Prosecute the torture.

March 21, 2013

The Braintrust Gets It Wrong. Again.

On today's editorial page of the Tribune-Review we find:
Kudos to Pennsylvania Congressman Mike Kelly for leading the charge against the Obama administration's all-but-certain reversal on an odious United Nations gun treaty.

Even before Secretary of State John Kerry could suggest conditional support of the U.N. Arms Trade Treaty, the Butler Republican, along with Sen. Jerry Moran, R-Kan., organized opposition from at least 28 senators and 121 representatives.

And with very good reason.

“(W)hy would we ever sit down with bad actors and let them decide what our (gun) policy will be going forward?” asks Mr. Kelly. Especially when the United States already has some of the strictest statutes in the world on the import, manufacture and export of firearms, says Ted Bromund, a security policy expert at The Heritage Foundation.
That would be the same Heritage Foundation, of course, that's received (by my latest sifting of the numbers at the bridgeproject) almost $28 million from foundations controlled by the Trib's owner, Richard Mellon Scaife.  $28 million also turns out to be about 26% of the total foundation support received by Heritage.

Let me put it another way: More than a quarter of the foundation support The Heritage Foundation has received over the years has come from one man: Richard Mellon Scaife, owner of the Tribune-Review, employer of whomever wrote the above editorial - the one that omits the boss' financial entanglement with the think tank being quoted.

Enough of that, what about Representative Kelly and this treaty?  Representative Kelly has introduced a resolution:
Expressing the sense of Congress regarding the conditions for the United States becoming a signatory to the United Nations Arms Trade Treaty, or to any similar agreement on the arms trade.
Included in the resolution is:
Whereas the Arms Trade Treaty poses significant risks to the national security, foreign policy, and economic interests of the United States as well as to the constitutional rights of United States citizens and United States sovereignty;

Whereas the Arms Trade Treaty fails to expressly recognize the fundamental, individual right to keep and to bear arms and the individual right of personal self-defense, as well as the legitimacy of hunting, sports shooting, and other lawful activities pertaining to the private ownership of firearms and related materials, and thus risks infringing on freedoms protected by the Second Amendment;
Turns out this is completely incorrect.  How do I know this?  From the Preamble of the Treaty being negotiated:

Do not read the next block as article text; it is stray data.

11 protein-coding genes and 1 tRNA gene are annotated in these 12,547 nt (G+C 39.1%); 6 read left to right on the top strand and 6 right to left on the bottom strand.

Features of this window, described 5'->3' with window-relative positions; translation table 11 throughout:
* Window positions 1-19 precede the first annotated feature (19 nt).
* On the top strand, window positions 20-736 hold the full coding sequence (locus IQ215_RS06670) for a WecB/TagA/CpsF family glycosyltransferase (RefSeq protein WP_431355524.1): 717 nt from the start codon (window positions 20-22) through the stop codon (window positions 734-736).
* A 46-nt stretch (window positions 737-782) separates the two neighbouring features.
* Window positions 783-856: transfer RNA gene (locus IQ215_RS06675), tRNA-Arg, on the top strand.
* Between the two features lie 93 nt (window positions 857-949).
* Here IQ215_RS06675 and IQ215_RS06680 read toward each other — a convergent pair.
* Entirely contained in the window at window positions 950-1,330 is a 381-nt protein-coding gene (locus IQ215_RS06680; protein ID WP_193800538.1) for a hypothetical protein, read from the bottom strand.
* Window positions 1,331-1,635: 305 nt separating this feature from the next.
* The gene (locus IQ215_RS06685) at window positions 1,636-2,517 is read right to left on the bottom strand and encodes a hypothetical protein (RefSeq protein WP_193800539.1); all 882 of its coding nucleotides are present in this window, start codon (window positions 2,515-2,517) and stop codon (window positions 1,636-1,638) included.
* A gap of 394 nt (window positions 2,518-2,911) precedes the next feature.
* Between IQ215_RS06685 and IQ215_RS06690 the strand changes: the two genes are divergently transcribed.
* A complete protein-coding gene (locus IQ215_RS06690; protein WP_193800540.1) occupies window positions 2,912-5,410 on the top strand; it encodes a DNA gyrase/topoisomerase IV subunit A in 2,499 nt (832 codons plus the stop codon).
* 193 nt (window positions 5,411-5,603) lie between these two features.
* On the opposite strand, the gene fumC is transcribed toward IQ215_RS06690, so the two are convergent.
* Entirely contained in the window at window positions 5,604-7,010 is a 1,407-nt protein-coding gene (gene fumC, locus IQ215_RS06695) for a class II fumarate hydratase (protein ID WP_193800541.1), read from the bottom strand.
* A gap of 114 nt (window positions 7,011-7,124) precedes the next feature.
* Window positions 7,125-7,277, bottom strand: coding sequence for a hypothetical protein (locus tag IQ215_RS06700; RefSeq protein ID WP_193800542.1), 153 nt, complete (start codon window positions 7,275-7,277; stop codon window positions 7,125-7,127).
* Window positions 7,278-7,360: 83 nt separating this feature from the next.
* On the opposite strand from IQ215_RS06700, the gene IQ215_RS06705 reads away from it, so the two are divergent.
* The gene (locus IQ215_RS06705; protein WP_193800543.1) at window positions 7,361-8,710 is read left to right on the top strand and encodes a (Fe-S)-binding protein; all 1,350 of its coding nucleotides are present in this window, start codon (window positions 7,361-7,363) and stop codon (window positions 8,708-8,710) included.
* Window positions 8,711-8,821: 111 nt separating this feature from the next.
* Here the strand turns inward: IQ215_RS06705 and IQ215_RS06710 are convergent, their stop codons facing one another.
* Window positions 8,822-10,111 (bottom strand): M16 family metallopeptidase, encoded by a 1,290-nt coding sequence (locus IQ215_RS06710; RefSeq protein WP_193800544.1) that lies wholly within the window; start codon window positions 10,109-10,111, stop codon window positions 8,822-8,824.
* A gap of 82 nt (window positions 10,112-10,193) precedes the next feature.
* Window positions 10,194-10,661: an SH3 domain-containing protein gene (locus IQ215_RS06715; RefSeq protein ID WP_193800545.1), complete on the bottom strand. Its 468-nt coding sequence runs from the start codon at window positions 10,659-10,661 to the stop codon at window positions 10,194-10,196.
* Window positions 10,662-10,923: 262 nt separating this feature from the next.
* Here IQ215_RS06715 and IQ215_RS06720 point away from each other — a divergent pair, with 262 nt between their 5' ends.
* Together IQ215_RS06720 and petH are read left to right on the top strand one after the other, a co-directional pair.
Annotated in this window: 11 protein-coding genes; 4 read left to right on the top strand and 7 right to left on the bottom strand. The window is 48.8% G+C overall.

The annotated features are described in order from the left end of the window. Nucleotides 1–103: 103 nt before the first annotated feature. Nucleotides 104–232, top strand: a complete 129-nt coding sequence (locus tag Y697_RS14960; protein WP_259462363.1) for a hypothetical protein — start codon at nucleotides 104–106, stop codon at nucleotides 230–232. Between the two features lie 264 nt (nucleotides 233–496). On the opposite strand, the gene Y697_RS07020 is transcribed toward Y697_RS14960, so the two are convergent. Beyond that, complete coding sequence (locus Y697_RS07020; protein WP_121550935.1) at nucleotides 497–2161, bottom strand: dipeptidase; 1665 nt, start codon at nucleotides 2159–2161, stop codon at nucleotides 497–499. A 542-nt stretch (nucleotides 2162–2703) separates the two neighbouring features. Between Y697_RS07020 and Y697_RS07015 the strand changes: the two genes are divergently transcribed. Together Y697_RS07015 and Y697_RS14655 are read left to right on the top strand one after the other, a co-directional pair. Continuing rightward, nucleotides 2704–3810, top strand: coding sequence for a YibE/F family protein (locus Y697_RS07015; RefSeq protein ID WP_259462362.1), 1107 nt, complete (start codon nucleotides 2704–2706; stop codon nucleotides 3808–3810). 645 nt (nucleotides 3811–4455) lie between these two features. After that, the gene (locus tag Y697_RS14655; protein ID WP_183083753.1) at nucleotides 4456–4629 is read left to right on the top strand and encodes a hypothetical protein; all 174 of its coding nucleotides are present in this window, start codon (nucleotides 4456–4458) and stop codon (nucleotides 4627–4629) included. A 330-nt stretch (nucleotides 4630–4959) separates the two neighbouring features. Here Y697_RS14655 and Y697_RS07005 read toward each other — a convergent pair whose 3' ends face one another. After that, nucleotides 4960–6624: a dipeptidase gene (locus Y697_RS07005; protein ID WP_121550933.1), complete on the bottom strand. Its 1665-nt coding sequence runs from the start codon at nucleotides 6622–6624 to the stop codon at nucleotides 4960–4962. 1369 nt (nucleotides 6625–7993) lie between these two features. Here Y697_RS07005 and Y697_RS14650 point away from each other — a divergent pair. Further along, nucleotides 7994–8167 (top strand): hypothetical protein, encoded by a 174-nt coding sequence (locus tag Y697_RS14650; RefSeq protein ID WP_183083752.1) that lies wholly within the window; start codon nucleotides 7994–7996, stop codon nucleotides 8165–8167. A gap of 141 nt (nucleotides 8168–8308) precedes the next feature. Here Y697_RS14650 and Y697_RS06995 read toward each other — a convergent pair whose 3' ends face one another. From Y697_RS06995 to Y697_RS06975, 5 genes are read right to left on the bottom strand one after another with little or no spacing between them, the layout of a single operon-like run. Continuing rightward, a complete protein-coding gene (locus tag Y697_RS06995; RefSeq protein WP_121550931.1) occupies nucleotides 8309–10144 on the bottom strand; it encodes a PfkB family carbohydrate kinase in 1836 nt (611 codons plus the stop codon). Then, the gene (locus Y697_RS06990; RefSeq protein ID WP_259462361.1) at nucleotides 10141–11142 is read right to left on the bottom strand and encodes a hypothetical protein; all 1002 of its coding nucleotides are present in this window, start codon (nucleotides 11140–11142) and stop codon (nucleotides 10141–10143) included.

The States Parties to this Treaty,

Guided by the purposes and principles of the Charter of the United Nations,

Recalling that the Charter of the United Nations promotes the establishment and maintenance of international peace and security with the least diversion for armaments of the world’s human and economic resources,

Underlining the need to prevent, combat and eradicate the illicit trade of conventional arms and to prevent their diversion to the illicit market and for unauthorized end use,

Recognizing the legitimate political, security, economic and commercial rights and interests of States in the international trade of conventional arms,

Reaffirming the sovereign right and responsibility of any State to regulate and control transfers of conventional arms that take place exclusively within its territory, pursuant to its own legal or constitutional systems, [Italics in original.]
See those last two?  The ones starting with "Recognizing..." and "Reaffirming..."?

Then there's this part from a few paragraphs later:
Taking note of the legitimate trade and use of certain conventional arms, inter alia, for recreational, cultural, historical and sporting activities and lawful ownership where such ownership and use are permitted and protected by law, [Italics in original.]
Now go back and read what Representative Kelly is concerned enough about to mention in his resolution.  How silly does it sound now?

I guess he and his co-resolutionists never got as far as the Preamble when they read the treaty (a necessary step, one would presume if one is writing a Congressional Resolution against it).

Perhaps they did read it and just didn't understand it.

Which one makes them all look sillier?

I'll let you decide.

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